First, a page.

Is orange juice rich in iron?

Although orange juice isn’t particularly high in iron, it’s crucial to drink it regularly to naturally increase iron levels.

How much iron do I need a day?

The recommended daily intake for iron is 8 mg and 18 mg for men and women, respectively.[1]

Women have much higher needs, as they lose high amounts of iron during menstruation, due to blood loss.

Pregnant women need even higher dosages of iron. They require 27 mg of iron a day!

On the other hand, we shouldn’t get extremely high amounts of iron from supplements. There has been established an upper safe dosage. Thus, you should consult your physician before taking iron supplements.

Is orange juice a good dietary source of iron?

A glass of freshly squeezed orange juice contains about 0.5 mg of iron, or about 3% of the daily recommended dose.[2]

Hence, orange juice isn’t a great dietary source of iron. But, you should drink orange juice regularly, if you’re deficient in iron.

But, there are other fruit juices, such as prune and raspberry juice, which are particularly high in iron. In fact, drinking a glass of any fruit juice high in iron is the easiest way to boost your daily iron intake!

Why should we drink orange juice, if we’ve low levels of iron?

Actually, orange juice is particularly rich in vitamin C. A glass contains about 124 mg of vitamin C. This dose is almost 130% of the recommended daily intake!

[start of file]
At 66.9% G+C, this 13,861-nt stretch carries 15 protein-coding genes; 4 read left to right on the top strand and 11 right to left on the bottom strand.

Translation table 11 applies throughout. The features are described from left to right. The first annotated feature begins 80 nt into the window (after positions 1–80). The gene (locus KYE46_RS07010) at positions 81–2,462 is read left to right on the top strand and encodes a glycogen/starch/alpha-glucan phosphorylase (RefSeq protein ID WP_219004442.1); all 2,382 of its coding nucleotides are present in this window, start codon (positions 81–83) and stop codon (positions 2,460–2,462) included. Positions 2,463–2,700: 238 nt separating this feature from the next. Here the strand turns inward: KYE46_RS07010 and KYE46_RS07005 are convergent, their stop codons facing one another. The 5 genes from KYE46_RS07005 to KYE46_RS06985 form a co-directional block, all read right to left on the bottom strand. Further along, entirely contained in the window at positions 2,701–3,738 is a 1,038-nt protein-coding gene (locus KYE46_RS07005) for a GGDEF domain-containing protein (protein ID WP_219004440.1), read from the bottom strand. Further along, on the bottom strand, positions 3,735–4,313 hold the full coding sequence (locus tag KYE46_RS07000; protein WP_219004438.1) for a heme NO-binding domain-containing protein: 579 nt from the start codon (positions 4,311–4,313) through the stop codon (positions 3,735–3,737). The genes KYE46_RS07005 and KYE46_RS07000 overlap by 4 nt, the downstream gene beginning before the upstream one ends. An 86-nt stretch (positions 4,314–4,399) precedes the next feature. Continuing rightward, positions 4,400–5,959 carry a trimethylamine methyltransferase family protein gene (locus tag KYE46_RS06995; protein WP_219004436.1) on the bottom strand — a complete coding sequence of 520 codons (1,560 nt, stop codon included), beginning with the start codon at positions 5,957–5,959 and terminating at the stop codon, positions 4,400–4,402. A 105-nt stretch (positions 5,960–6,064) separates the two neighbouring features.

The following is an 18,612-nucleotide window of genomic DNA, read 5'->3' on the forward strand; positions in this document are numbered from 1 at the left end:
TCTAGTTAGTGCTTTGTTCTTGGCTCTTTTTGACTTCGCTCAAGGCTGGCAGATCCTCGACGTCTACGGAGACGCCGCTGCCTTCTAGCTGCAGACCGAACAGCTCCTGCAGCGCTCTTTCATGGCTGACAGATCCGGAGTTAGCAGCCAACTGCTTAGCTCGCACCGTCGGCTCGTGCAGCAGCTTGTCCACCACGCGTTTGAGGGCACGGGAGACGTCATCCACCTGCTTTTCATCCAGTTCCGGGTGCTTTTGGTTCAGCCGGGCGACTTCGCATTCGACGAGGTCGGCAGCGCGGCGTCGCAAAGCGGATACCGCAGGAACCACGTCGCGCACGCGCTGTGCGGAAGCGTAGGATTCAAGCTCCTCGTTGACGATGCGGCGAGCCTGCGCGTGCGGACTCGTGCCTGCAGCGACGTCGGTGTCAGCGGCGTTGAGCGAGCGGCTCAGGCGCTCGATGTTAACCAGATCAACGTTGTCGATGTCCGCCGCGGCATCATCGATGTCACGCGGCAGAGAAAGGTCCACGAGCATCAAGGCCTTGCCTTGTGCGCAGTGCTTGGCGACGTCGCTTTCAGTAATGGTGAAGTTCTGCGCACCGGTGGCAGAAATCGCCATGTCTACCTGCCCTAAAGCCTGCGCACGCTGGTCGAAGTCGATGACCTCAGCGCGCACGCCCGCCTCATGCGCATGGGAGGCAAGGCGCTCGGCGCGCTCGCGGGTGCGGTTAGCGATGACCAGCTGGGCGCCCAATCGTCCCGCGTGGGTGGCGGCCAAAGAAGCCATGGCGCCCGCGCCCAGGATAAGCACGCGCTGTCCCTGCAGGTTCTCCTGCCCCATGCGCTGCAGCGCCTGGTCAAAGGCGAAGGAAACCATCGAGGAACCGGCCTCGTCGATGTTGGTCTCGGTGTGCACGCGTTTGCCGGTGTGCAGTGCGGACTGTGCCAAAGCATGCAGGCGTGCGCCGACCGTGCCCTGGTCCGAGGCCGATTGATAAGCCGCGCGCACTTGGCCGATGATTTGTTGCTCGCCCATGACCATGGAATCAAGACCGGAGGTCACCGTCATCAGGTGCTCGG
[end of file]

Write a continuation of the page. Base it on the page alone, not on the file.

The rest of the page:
Vitamin C is vital for maintaining high levels of iron. It significantly increases iron absorption! Especially from plant-based sources.[3]

For this reason, many iron supplements contain vitamin C as well. You can find them on Amazon.

As iron from plant-based foods is about twice less bioavailable than animal-based sources, it’s a good idea to consume foods rich in vitamin C with foods rich in iron.

In fact, vegans, vegetarians, and people who follow a plant-based diet should consume about 1.8 more iron than people who eat meat.

Common foods rich in iron

Common foods rich in iron are meat, poultry, fish, whole cereals, legumes, fruits, vegetables, and of course, dark chocolate!

Moreover, a tbsp of honey a day might increase blood levels of iron by 20%!